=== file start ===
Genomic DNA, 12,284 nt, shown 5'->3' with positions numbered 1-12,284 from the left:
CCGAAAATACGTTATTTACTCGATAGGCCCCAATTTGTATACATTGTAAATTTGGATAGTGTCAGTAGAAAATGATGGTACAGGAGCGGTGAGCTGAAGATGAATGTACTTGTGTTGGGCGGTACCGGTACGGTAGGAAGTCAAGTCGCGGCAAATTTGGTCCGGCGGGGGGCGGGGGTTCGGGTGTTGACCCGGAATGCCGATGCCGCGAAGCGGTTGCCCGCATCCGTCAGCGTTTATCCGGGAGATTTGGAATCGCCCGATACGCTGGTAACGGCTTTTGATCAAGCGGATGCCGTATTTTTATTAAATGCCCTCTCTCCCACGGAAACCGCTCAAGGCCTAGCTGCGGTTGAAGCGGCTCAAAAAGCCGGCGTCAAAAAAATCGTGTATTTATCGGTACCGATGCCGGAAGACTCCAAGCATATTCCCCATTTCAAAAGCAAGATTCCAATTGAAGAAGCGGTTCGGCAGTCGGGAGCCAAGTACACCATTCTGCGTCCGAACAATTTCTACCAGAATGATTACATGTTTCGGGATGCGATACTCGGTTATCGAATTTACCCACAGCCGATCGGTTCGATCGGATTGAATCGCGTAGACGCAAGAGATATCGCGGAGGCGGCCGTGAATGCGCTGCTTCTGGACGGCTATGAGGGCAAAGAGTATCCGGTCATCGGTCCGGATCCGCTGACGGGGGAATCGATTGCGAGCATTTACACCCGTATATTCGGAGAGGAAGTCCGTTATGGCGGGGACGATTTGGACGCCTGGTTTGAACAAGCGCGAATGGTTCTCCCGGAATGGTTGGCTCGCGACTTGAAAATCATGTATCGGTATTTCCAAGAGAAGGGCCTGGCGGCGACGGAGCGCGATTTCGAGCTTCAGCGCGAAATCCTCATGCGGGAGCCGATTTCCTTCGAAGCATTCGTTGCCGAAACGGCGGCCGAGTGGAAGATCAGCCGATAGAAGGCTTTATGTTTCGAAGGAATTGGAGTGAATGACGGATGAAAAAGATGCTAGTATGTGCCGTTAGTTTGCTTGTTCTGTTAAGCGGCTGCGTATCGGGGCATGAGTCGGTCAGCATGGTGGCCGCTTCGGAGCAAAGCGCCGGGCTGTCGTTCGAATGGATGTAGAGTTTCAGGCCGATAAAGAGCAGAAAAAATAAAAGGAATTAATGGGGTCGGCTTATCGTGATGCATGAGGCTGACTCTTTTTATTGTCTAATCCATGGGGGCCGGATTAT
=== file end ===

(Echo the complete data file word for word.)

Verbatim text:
Genomic DNA, 12,284 nt, shown 5'->3' with positions numbered 1-12,284 from the left:
CCGAAAATACGTTATTTACTCGATAGGCCCCAATTTGTATACATTGTAAATTTGGATAGTGTCAGTAGAAAATGATGGTACAGGAGCGGTGAGCTGAAGATGAATGTACTTGTGTTGGGCGGTACCGGTACGGTAGGAAGTCAAGTCGCGGCAAATTTGGTCCGGCGGGGGGCGGGGGTTCGGGTGTTGACCCGGAATGCCGATGCCGCGAAGCGGTTGCCCGCATCCGTCAGCGTTTATCCGGGAGATTTGGAATCGCCCGATACGCTGGTAACGGCTTTTGATCAAGCGGATGCCGTATTTTTATTAAATGCCCTCTCTCCCACGGAAACCGCTCAAGGCCTAGCTGCGGTTGAAGCGGCTCAAAAAGCCGGCGTCAAAAAAATCGTGTATTTATCGGTACCGATGCCGGAAGACTCCAAGCATATTCCCCATTTCAAAAGCAAGATTCCAATTGAAGAAGCGGTTCGGCAGTCGGGAGCCAAGTACACCATTCTGCGTCCGAACAATTTCTACCAGAATGATTACATGTTTCGGGATGCGATACTCGGTTATCGAATTTACCCACAGCCGATCGGTTCGATCGGATTGAATCGCGTAGACGCAAGAGATATCGCGGAGGCGGCCGTGAATGCGCTGCTTCTGGACGGCTATGAGGGCAAAGAGTATCCGGTCATCGGTCCGGATCCGCTGACGGGGGAATCGATTGCGAGCATTTACACCCGTATATTCGGAGAGGAAGTCCGTTATGGCGGGGACGATTTGGACGCCTGGTTTGAACAAGCGCGAATGGTTCTCCCGGAATGGTTGGCTCGCGACTTGAAAATCATGTATCGGTATTTCCAAGAGAAGGGCCTGGCGGCGACGGAGCGCGATTTCGAGCTTCAGCGCGAAATCCTCATGCGGGAGCCGATTTCCTTCGAAGCATTCGTTGCCGAAACGGCGGCCGAGTGGAAGATCAGCCGATAGAAGGCTTTATGTTTCGAAGGAATTGGAGTGAATGACGGATGAAAAAGATGCTAGTATGTGCCGTTAGTTTGCTTGTTCTGTTAAGCGGCTGCGTATCGGGGCATGAGTCGGTCAGCATGGTGGCCGCTTCGGAGCAAAGCGCCGGGCTGTCGTTCGAATGGATGTAGAGTTTCAGGCCGATAAAGAGCAGAAAAAATAAAAGGAATTAATGGGGTCGGCTTATCGTGATGCATGAGGCTGACTCTTTTTATTGTCTAATCCATGGGGGCCGGATTAT